U.S. News Unranked This Online MBA. Why?
For the University of Illinois at Urbana-Champaign College of Business, a funny thing happened on the way to a top-30 spot in the 2017 U.S. News and World Report rankings of online MBA programs. Initially ranked 29th in a four-way tie with George Washington University, Oklahoma State, and the University of North Dakota when the rankings were released January 9, a week later Illinois had suddenly disappeared, replaced by a somewhat cryptic note: “University of Illinois-Urbana-Champaign has changed from being a ranked school in the 2017 edition of Best Online MBA Programs to an unranked school based on communication between the school and U.S. News.”
A mystery! We decided to investigate.
Poets&Quants readers may be familiar with the Illinois program from a story we published about it in October 2016. Knowing the innovative and dynamic nature of the Illinois program, we wondered what could have prompted U.S. News to remove it entirely from the ranking, which contains 179 total schools ranging from the biggest and most popular to the smallest and least well-known. So we called Raj Echambadi, senior associate dean of strategic innovation, to get the scoop.
Turns out, Illinois asked to be removed from the ranking. And not for reasons you might guess.
A SURPRISE INCLUSION
Illinois’ online MBA program launched in January 2016. In October, around the time of P&Q’s feature on the “iMBA” program — and with about 114 students signed up and half a dozen faculty teaching them — the school submitted data to U.S. News to be included in a program profile page on the magazine’s website. So far, so good. As far as the school was concerned, Echambadi says, “We were under the understanding that we wouldn’t be ranked because we were less than one year old. We were seven or eight months old when we submitted the data, and we had incomplete data by the U.S. News parameters for inclusion in the ranking. We had only one-fourth of the data.”
“U.S. News and World Report interprets slightly differently,” Echambadi says, “so when they have their ranking, it says ‘2015-2016 academic year,’ so technically we filled out the 2015-2016 academic year and it triggered that we were more than a year old.”
Oops. But from the school’s perspective, 29th being better than 30th, which is better than 31st, etc. — so why not just let it go and reap the benefits? No way, Echambadi says.
“The reason why we asked to be unranked, was because it was fundamentally based on incomplete data,” he says. “There’s a huge number for three-year graduation rate, and for us it was zero — we were only six months old. And there are other stats like one-year retention rate, etc. But more importantly, we had 25 people signed up to do the iMBA, but we only submitted data about six people because at that point in time only one-fourth of the program had been through. And you must have at least 10 faculty members to get a ranking, and we were only seven. Hence we felt this incomplete data put us at a disadvantage because we hadn’t had a graduating class or a full cycle of faculty.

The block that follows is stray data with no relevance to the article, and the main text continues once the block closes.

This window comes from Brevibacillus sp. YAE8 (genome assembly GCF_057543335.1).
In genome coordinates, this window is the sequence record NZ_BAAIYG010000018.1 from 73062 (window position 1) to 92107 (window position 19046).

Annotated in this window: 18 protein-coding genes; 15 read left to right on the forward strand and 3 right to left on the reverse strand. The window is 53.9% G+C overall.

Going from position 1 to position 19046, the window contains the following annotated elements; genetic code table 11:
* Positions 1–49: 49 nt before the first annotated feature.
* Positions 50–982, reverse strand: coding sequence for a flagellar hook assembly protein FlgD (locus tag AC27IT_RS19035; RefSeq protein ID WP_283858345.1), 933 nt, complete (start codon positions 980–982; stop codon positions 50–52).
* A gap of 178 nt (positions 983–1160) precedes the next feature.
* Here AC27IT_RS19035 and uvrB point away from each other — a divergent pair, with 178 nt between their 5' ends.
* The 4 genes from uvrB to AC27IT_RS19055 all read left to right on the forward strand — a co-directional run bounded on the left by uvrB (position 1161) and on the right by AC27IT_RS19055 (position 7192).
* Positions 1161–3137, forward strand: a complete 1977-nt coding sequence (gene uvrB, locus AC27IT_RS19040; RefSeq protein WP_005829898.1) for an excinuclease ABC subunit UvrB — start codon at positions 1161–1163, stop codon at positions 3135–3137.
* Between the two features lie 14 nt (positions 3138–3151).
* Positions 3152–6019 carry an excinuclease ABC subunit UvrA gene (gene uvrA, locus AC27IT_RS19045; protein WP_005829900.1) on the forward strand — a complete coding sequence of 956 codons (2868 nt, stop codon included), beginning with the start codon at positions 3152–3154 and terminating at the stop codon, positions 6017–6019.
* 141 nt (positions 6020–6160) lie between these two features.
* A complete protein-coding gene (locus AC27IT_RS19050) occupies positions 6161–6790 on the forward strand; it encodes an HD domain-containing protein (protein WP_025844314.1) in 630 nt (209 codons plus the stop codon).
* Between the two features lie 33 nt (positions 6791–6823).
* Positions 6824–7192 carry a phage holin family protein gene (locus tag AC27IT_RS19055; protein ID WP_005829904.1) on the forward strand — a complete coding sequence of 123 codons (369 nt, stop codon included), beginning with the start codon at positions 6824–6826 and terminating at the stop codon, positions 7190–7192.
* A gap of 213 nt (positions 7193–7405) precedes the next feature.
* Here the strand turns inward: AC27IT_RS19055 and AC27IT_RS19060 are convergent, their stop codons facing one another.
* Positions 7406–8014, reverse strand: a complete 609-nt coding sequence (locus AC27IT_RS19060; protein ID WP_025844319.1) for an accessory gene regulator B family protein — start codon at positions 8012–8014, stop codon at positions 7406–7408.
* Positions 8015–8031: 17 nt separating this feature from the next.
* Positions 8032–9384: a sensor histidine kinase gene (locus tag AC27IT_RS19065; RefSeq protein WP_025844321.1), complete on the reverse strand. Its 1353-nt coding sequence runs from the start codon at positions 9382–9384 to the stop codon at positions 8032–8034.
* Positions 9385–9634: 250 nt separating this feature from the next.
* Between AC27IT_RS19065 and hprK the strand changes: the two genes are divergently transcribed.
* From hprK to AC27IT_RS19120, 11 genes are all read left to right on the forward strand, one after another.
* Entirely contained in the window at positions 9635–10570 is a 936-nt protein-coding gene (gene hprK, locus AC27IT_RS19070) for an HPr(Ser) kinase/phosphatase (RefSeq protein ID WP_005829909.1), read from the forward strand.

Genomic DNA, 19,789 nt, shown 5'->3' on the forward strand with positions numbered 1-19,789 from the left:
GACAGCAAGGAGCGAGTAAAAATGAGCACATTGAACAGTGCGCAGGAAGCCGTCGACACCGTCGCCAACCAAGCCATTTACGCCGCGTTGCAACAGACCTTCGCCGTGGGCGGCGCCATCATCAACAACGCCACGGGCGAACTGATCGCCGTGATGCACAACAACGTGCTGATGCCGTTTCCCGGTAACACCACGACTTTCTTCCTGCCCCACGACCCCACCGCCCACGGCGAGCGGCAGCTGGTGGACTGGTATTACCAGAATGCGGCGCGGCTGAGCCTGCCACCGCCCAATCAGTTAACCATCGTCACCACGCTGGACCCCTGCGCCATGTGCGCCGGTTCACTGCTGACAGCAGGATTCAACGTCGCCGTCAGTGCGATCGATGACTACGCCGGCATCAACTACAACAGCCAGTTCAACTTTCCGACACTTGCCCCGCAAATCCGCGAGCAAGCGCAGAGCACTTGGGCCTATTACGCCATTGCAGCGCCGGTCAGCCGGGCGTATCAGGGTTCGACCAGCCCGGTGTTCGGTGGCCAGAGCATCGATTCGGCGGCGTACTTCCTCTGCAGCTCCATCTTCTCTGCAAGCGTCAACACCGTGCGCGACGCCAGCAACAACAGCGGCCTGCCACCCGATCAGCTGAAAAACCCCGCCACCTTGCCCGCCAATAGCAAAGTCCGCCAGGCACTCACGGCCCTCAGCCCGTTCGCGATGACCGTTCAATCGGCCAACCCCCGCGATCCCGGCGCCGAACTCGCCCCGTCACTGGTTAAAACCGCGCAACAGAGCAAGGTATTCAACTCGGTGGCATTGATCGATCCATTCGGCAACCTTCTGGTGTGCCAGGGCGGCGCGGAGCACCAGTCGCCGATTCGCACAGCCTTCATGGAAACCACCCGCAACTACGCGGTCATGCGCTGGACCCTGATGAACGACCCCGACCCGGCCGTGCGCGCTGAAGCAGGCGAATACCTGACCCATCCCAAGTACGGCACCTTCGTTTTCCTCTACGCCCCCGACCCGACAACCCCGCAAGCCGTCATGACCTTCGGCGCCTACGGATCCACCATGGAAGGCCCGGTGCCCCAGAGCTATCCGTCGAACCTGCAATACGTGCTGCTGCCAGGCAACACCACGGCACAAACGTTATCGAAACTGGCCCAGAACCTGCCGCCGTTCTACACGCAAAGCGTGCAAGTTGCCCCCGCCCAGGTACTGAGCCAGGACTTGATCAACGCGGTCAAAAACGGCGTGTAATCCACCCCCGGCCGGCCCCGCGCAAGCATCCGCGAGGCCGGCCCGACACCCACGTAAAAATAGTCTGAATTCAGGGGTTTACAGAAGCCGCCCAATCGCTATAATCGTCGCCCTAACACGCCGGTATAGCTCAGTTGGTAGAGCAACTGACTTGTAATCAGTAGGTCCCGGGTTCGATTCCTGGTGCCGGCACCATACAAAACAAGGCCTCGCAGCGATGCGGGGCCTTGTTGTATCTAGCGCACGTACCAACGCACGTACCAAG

“It did not reflect the true picture, if you will, so we asked them to unrank us, and they accommodated our request.”
Timing contributed to the snafu. Communication between U.S. News and Illinois was snarled by the holiday break, when just about everyone at Illinois was on vacation. The first time anyone at the school saw the ranking was when it was released.
At that point Echambadi, who is also the Alan J. and Joyce D. Baltz professor of business administration at Illinois, and others called the magazine. When he spoke with an editor whose name he doesn’t recall, “they were very gracious, they understood what the issue was,” he says. “They said, ‘Hey, out of 179 programs, for a program that is only six months old you have done very well,’ and I said, ‘That’s not the point — the point is, it is based on incomplete data. If we had ranked No. 100 and it was complete data, I can live with it.’
“So the fact of the matter was, it was incomplete data, it did not give a true picture, and hence we needed to be removed. And they removed us over that weekend.”
GET BACK TO US IN A COUPLE YEARS
Illinois’ iMBA turned heads last year when its price tag was announced: $22,000, or a fraction of the cost of bigger online programs like Carnegie Mellon’s Tepper School ($122,880), the University of North Carolina’s Kenan-Flagler School ($104,610), or USC’s Marshall School ($92,702). The program also boasted a partnership with Coursera that at the time was the teaching platform’s first accredited online MBA.
Moreover — and perhaps most appealingly — the Illinois iMBA also requires no GRE or GMAT scores from applicants. That and the low price tag are part of an effort to expand who can pursue graduate business education, Echambadi says. “We created a degree with online experiences that was new and unique,” he told Poets&Quants in October. “At a broader level, we have created a new definition of what a global MBA means. We have redefined who an MBA student is.” In five years the school hopes to have as many as 1,500 students signed up at once — an enrollment that would put it in the rarefied company of such top programs as Massachusetts-Amhert’s Isenberg School (1,289 students), Kenan-Flagler (1,047), and Northeastern University’s D’Amore-McKim School (869).
The Illinois’ iMBA welcomed its third cohort in January 2017. But because it takes 23 to 36 months to complete the program, Illinois won’t have any graduation data for U.S. News until the 2019 rankings are being compiled. And despite what he sees as the ranking’s bias against innovativeness, Echambadi says the school expects to do more than qualify.
What position will they reach? After all, with only one-quarter of the data, Illinois still landed 29th this year.
“I absolutely believe we’ll be in the top 10,” Echambadi says.